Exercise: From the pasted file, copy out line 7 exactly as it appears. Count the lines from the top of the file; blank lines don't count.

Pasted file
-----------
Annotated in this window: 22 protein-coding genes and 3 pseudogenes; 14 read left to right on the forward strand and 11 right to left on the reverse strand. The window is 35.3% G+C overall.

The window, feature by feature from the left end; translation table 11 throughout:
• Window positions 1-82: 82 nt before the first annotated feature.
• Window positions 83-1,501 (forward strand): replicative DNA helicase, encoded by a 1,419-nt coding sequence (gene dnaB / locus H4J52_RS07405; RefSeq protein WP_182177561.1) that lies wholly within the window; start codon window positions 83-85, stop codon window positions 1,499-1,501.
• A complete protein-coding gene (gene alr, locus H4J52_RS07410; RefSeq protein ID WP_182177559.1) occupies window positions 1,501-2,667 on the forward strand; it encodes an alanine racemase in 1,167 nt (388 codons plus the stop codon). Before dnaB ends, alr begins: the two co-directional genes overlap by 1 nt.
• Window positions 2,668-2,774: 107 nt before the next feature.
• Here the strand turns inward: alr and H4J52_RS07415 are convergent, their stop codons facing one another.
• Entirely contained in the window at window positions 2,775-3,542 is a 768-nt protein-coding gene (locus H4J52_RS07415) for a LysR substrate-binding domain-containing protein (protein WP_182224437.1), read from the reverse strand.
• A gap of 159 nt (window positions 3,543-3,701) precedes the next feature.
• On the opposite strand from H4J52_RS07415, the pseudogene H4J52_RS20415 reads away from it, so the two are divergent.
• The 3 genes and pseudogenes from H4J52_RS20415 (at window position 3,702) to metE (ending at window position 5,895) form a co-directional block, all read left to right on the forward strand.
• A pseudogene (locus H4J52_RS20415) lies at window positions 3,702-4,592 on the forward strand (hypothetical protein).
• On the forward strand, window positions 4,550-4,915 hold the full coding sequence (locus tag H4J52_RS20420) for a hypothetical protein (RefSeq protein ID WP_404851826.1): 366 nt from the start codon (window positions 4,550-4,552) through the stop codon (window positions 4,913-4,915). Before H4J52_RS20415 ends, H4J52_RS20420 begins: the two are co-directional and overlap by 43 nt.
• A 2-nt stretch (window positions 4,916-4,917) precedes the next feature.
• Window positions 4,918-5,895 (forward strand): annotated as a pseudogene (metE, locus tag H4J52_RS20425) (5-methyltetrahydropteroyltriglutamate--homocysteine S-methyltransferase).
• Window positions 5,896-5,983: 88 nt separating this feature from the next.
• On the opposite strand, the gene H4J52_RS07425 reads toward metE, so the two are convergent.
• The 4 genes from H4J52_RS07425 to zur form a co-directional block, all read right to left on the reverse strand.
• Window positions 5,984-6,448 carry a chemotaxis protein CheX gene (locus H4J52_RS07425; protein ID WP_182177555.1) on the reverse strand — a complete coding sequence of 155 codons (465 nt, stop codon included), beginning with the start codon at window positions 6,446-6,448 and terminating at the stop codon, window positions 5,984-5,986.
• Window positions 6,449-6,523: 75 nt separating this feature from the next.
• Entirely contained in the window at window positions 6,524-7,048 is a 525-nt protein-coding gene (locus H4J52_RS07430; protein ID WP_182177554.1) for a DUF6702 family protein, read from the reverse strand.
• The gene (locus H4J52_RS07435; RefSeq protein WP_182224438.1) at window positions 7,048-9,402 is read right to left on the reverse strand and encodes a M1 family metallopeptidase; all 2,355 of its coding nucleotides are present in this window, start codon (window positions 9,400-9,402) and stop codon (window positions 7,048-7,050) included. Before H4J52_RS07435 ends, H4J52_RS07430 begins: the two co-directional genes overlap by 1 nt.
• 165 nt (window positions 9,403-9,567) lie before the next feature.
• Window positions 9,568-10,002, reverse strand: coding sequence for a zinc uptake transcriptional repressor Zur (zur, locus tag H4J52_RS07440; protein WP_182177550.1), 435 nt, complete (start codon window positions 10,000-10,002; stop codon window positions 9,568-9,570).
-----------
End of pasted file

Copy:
• Here the strand turns inward: alr and H4J52_RS07415 are convergent, their stop codons facing one another.